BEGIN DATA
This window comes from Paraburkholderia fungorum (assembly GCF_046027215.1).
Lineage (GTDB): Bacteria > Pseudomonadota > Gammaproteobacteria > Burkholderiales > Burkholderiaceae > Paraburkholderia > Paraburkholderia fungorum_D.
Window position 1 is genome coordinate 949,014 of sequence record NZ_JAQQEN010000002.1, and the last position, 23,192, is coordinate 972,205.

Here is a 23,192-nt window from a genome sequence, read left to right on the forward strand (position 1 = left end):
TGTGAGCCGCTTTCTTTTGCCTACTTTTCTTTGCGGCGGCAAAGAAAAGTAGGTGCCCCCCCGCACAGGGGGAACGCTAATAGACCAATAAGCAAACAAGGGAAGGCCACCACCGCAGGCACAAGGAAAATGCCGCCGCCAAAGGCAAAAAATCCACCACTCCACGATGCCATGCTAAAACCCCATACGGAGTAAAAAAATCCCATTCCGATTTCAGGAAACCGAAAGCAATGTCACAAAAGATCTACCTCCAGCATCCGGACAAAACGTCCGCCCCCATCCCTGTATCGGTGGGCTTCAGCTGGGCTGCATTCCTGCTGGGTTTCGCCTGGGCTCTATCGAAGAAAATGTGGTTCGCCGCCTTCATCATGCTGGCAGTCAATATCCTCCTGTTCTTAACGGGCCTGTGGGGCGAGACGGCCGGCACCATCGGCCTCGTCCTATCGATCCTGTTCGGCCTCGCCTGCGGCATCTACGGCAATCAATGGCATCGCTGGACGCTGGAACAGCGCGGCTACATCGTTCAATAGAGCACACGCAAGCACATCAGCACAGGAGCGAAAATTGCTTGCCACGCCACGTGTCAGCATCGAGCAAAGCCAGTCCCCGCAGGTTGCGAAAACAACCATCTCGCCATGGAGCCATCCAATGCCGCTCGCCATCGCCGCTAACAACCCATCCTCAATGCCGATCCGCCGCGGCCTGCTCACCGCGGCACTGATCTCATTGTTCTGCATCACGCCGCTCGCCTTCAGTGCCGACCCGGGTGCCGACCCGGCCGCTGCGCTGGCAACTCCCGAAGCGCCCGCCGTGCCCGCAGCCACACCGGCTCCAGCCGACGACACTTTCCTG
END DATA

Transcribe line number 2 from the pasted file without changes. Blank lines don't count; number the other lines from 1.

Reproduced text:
Lineage (GTDB): Bacteria > Pseudomonadota > Gammaproteobacteria > Burkholderiales > Burkholderiaceae > Paraburkholderia > Paraburkholderia fungorum_D.